A CFO, a CEO and a COO walk into a bar.

A CFO, a CEO and a COO walk into a bar. Actually, they walked into my office, but that’s not as interesting. I asked them, “What are the areas of greatest risk to your business?”

The CFO said, “Not having the money to pay our bills, including worker salaries.”

The CEO said, “Not having enough sales, including the pipeline.”

The COO said, “Not having the production capability to meet our customer demands.”

I summarized by saying, “Your company’s greatest risk is that your competition will make the right investments and decisions, driving them to have greater capabilities and more satisfied customers than your company.”

The CEO, COO and CFO thought for a minute and then said, “OK, let’s say we agree to that statement of our greatest risk.”

“Then how are you measuring your business to protect against this risk?” I asked.

“We’re focused on Cost Reduction, Inventory Reduction and Operating Efficiency,” they replied.

“Does that tie directly to having the right inventory? Does it result in having the right capabilities? Does it lead to a reduced customer lead time? If not, then why is it your focus?” I responded.

“We are focused on our Customer Service and Return on Investment,” They cried.

Customer Service (or On-Time Delivery) and Return on Investment are results,” I said. “You need to find the leverage points that result in good customer service or higher ROI. But focusing on the result does not ensure achieving it.”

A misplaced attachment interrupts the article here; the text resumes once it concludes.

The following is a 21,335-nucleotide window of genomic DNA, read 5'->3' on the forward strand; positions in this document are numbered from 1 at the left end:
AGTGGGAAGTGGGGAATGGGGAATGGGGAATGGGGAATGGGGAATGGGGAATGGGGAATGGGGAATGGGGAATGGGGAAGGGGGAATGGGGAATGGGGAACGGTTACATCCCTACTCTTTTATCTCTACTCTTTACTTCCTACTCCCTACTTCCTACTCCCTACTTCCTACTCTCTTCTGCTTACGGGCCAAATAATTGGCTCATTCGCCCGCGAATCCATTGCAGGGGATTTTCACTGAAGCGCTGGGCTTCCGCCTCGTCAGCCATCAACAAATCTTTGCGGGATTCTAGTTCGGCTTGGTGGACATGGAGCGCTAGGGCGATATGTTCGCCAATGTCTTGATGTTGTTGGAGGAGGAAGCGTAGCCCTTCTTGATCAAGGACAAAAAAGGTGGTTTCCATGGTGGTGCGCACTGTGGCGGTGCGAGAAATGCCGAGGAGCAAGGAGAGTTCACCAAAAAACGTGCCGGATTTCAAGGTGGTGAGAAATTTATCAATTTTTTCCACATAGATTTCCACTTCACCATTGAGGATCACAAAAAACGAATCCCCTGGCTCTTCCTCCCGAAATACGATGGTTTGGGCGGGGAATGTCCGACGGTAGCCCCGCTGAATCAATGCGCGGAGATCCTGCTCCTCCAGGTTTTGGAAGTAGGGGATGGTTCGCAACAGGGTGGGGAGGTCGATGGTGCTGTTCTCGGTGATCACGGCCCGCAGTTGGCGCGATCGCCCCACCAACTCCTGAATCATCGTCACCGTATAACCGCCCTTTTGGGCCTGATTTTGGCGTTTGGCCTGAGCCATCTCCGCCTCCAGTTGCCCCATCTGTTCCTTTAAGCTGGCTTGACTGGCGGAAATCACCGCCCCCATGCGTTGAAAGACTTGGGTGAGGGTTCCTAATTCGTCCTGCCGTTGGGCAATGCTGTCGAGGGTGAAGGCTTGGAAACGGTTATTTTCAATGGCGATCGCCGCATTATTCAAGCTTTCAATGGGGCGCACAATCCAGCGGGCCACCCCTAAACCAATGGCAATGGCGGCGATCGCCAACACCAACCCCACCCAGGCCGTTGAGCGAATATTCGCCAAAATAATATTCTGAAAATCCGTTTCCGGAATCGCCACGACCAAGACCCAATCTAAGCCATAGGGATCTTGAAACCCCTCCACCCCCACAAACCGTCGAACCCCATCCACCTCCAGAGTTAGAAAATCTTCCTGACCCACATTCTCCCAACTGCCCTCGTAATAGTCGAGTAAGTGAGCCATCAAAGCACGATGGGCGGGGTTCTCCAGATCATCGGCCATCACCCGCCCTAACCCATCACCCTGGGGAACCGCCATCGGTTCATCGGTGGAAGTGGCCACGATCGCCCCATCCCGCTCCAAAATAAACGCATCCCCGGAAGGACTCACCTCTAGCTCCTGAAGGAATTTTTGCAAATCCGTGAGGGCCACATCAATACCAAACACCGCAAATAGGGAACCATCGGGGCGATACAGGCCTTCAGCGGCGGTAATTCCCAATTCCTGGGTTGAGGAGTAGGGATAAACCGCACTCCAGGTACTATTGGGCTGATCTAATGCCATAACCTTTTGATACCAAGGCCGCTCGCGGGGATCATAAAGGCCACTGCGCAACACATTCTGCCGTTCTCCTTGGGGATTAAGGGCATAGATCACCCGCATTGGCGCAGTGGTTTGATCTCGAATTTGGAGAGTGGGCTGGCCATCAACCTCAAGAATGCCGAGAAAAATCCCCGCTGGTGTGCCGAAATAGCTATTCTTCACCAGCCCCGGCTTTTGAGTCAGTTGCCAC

If you have product available, then sales will result. You will only maintain that level of sales if you have the capability to produce to the customer demand. And if you produce only what the customer is buying, then you will have the money to pay bills, including worker salary.

They thought for a moment and then asked, “Which metric should we focus on?”

“It varies with your business, but the general rule is that it has to be a flow-based metric,” was my vague reply. “It needs to answer a question, like, is my product flow interrupted or improving? Measuring schedule adherence or the number of parts that drop below the minimum or rise above the maximum expected levels, for example. Measuring stock outs, or stock outs with demand can be a measure of progress, but again, that’s a result. You want a metric that will warn you before disruption and give you a chance to prevent, not just react.”

“The crazy thing is that improving the overall flow of your business will naturally lead to reduced costs too.” That got them interested in a follow up.

Are you trying to stay just one step ahead of your competitors? Or are you trying to be the leader in your industry? To lead, you need to be an innovator, not a follower. Make sure you’re not just blindly doing what has always been done.

Take a step back and review your metrics and your actions. Doing the wrong things faster is not the solution. Understanding Demand Driven Material Requirements Planning (DDMRP) can lead to huge success.

For more information or to further the conversation, register with Become Demand Driven for free.

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